Shias, however, have not been the only victims of violence in the past two weeks in Pakistan. Peshawar is experiencing a spell of murderous violence. A bomb blast at the Kohat Road bus stand killed 13 last Thursday. The very next day four policemen died in a coordinated attack on the fortified Kotwali police station by militants who blew themselves up during the attack. Yesterday, a Chinese woman and her guide were murdered in the centre of the Peshawar City. In the neighbouring city of Nowshera, six people were killed in a bomb attack after a political rally on Monday.
While the attacks on police and indiscriminate violence against civilians is equally reprehensible, the perpetrators of violence, however, are not attacking the victims for their religious, political, or any other beliefs. The attacks on Shias and other religious minorities are targeted killings primarily motivated by the bigoted religious intolerance exhibited by certain fundamentalist Sunni sects.
The State seems helpless in delivering justice even when it is successful in arresting those accused of terrorism. The path from arrest to conviction is punctuated with traps that capture the public prosecutors, but give a free pass to the accused. Several well-known terrorists have been acquitted by the anti-terrorism courts because of the flawed judicial system where errors and omissions during documentation, investigation and prosecution of the crimes have earned the accused their freedom who wasted no time in rejoining militant outfits.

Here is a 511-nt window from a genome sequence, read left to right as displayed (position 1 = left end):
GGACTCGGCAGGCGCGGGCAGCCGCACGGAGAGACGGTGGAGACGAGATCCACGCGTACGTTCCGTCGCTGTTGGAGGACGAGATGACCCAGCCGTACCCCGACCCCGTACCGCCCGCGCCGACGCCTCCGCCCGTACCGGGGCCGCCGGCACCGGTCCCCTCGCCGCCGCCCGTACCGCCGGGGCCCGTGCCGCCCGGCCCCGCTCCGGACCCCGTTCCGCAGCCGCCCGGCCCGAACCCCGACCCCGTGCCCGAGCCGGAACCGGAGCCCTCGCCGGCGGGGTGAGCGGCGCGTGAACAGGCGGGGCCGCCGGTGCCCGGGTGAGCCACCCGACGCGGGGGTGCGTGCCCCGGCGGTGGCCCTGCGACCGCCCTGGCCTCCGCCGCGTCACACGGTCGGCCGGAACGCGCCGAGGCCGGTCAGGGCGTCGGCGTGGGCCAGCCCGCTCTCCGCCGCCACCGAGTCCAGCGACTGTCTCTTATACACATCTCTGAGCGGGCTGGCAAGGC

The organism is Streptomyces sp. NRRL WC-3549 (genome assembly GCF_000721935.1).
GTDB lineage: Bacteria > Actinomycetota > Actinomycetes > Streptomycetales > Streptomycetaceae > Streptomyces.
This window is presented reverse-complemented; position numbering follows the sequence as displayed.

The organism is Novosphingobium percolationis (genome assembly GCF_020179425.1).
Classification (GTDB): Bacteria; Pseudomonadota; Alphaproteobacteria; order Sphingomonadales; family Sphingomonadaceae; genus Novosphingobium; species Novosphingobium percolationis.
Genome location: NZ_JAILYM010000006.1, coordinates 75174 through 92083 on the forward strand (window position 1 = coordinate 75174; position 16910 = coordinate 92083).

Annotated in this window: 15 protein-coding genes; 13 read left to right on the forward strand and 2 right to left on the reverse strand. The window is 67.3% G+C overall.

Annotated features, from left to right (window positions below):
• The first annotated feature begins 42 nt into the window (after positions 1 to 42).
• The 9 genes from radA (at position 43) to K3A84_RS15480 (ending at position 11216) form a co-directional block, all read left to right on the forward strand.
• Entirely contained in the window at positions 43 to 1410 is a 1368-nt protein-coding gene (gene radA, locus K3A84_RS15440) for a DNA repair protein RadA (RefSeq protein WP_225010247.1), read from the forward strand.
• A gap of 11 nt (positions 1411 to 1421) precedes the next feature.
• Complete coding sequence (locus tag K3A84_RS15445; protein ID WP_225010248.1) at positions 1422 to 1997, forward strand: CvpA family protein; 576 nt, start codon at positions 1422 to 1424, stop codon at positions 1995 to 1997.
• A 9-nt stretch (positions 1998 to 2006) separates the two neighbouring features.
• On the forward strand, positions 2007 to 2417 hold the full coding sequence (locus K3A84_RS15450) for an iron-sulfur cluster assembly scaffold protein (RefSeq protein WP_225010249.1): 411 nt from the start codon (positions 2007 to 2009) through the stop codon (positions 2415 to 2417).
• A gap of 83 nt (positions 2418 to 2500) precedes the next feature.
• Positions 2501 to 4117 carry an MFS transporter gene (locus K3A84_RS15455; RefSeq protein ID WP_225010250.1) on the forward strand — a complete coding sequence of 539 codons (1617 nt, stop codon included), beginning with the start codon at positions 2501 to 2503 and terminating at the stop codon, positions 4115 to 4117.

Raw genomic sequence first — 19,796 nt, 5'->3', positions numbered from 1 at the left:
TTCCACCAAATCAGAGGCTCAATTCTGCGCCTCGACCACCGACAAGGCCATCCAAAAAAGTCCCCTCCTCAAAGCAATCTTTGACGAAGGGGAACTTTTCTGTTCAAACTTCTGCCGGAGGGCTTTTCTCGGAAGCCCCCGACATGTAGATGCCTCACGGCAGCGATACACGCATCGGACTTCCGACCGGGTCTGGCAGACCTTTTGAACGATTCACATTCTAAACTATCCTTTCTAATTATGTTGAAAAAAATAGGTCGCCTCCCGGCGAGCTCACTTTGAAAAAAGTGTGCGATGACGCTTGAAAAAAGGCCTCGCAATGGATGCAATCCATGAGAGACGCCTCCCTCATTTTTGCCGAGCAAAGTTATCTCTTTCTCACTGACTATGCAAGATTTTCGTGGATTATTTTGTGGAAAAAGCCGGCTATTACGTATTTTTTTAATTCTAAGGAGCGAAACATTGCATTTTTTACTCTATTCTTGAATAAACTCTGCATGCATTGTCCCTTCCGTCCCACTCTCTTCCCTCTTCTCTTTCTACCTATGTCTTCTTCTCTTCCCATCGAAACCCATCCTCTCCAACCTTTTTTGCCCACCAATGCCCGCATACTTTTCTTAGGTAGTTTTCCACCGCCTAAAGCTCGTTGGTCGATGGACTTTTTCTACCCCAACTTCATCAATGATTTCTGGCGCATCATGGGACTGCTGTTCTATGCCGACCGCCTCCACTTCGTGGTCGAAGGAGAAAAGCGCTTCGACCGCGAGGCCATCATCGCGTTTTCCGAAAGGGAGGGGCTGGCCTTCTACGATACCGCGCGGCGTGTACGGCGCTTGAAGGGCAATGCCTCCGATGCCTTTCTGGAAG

In 36 per cent of the cases, the courts acquitted the accused because they were not personally named in the FIR. This is an absurd requirement in terrorism cases. How can one ascertain the identity of the accused immediately after the terrorist attack when the FIR is registered? In most instances, FIRs are registered against unknown accused, which should not be the reason for the courts to acquit the accused because their identity was not known to the police or to the victims the very second the attack took place.
In 11 per cent of the cases, the courts have acquitted the accused because eyewitnesses could not put the accused at the crime scene. Again, an absurd requirement by the anti-terrorism courts. The dead victims of the terrorist violence cannot step out of their graves to identify the accused for the courts. The injured may have never seen the person/s detonating the bomb through a remote control device. Victims of sniper firing never know where the bullet has come from. Why then are the courts acquitting the accused because the eyewitnesses could not place them at the crime scene?The review of the 178 cases further revealed that many cases were thrown out because of the shortcomings during investigation. In 35 per cent of the cases issues with the police line-up (identity parade) resulted in an acquittal. In some cases the witness failed to identify the accused in the line-up, while in other cases a police line-up was never put together. In 26 per cent of the cases, the recovered evidence was found unsatisfactory by the courts. For instance, the recovered evidence,